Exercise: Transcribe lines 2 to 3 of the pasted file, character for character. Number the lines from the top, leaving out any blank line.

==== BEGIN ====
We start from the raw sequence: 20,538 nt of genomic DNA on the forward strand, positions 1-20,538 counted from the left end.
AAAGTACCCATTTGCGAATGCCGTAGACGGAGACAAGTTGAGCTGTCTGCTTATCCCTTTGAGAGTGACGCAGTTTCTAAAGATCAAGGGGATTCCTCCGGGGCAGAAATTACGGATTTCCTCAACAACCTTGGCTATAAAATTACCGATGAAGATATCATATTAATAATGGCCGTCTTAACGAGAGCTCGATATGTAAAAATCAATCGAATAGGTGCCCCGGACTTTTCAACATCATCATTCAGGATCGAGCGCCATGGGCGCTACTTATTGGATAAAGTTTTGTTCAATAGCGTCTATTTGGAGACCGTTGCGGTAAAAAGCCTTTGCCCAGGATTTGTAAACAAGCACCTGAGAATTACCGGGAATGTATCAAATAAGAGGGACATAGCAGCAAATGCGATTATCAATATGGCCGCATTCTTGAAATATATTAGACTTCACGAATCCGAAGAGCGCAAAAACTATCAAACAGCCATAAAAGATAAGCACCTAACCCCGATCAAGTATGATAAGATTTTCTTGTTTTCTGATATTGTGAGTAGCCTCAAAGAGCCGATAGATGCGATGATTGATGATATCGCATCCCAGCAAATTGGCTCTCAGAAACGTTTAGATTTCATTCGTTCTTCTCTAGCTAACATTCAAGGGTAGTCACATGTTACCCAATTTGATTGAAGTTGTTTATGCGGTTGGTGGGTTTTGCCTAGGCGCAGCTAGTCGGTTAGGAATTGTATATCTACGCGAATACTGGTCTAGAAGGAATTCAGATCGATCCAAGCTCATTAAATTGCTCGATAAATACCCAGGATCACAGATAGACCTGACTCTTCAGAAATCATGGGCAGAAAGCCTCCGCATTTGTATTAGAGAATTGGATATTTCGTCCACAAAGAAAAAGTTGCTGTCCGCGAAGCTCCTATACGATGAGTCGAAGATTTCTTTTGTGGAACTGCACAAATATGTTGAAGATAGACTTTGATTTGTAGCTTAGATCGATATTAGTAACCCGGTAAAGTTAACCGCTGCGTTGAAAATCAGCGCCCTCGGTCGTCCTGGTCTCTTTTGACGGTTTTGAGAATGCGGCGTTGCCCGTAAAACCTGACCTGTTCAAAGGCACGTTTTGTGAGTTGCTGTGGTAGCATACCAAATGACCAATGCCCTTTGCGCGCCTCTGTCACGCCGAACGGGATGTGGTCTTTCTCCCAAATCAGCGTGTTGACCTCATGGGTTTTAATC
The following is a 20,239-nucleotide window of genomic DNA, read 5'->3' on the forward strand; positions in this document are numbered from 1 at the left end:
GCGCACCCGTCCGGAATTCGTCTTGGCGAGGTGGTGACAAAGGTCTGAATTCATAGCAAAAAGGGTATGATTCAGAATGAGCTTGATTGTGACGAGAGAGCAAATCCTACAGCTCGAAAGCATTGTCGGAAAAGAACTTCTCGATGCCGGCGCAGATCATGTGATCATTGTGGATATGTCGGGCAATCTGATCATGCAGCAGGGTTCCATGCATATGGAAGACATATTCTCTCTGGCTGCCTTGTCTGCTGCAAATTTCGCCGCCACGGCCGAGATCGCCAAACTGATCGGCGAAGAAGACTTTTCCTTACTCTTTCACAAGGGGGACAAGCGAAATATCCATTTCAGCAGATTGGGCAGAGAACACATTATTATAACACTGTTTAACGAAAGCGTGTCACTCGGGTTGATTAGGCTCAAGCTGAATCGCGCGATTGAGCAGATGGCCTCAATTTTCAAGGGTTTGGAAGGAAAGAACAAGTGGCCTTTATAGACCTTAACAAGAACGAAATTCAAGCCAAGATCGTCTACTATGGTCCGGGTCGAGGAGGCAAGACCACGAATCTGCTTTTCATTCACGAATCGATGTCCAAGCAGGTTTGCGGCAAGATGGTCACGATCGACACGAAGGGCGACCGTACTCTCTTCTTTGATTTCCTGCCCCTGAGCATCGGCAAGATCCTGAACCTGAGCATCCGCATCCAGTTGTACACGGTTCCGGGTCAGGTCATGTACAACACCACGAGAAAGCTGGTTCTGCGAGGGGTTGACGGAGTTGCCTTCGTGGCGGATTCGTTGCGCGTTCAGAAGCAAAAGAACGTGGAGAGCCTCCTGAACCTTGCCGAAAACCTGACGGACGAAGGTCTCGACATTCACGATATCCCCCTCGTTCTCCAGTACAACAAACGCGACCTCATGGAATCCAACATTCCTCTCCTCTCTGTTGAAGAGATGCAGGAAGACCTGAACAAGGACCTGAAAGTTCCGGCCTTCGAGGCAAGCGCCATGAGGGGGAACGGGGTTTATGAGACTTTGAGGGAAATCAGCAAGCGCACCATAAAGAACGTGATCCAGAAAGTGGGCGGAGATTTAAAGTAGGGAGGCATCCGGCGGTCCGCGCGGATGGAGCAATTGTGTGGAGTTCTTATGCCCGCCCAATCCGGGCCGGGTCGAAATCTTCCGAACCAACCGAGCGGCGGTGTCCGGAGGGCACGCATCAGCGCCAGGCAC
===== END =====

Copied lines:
AAAGTACCCATTTGCGAATGCCGTAGACGGAGACAAGTTGAGCTGTCTGCTTATCCCTTTGAGAGTGACGCAGTTTCTAAAGATCAAGGGGATTCCTCCGGGGCAGAAATTACGGATTTCCTCAACAACCTTGGCTATAAAATTACCGATGAAGATATCATATTAATAATGGCCGTCTTAACGAGAGCTCGATATGTAAAAATCAATCGAATAGGTGCCCCGGACTTTTCAACATCATCATTCAGGATCGAGCGCCATGGGCGCTACTTATTGGATAAAGTTTTGTTCAATAGCGTCTATTTGGAGACCGTTGCGGTAAAAAGCCTTTGCCCAGGATTTGTAAACAAGCACCTGAGAATTACCGGGAATGTATCAAATAAGAGGGACATAGCAGCAAATGCGATTATCAATATGGCCGCATTCTTGAAATATATTAGACTTCACGAATCCGAAGAGCGCAAAAACTATCAAACAGCCATAAAAGATAAGCACCTAACCCCGATCAAGTATGATAAGATTTTCTTGTTTTCTGATATTGTGAGTAGCCTCAAAGAGCCGATAGATGCGATGATTGATGATATCGCATCCCAGCAAATTGGCTCTCAGAAACGTTTAGATTTCATTCGTTCTTCTCTAGCTAACATTCAAGGGTAGTCACATGTTACCCAATTTGATTGAAGTTGTTTATGCGGTTGGTGGGTTTTGCCTAGGCGCAGCTAGTCGGTTAGGAATTGTATATCTACGCGAATACTGGTCTAGAAGGAATTCAGATCGATCCAAGCTCATTAAATTGCTCGATAAATACCCAGGATCACAGATAGACCTGACTCTTCAGAAATCATGGGCAGAAAGCCTCCGCATTTGTATTAGAGAATTGGATATTTCGTCCACAAAGAAAAAGTTGCTGTCCGCGAAGCTCCTATACGATGAGTCGAAGATTTCTTTTGTGGAACTGCACAAATATGTTGAAGATAGACTTTGATTTGTAGCTTAGATCGATATTAGTAACCCGGTAAAGTTAACCGCTGCGTTGAAAATCAGCGCCCTCGGTCGTCCTGGTCTCTTTTGACGGTTTTGAGAATGCGGCGTTGCCCGTAAAACCTGACCTGTTCAAAGGCACGTTTTGTGAGTTGCTGTGGTAGCATACCAAATGACCAATGCCCTTTGCGCGCCTCTGTCACGCCGAACGGGATGTGGTCTTTCTCCCAAATCAGCGTGTTGACCTCATGGGTTTTAATC
The following is a 20,239-nucleotide window of genomic DNA, read 5'->3' on the forward strand; positions in this document are numbered from 1 at the left end: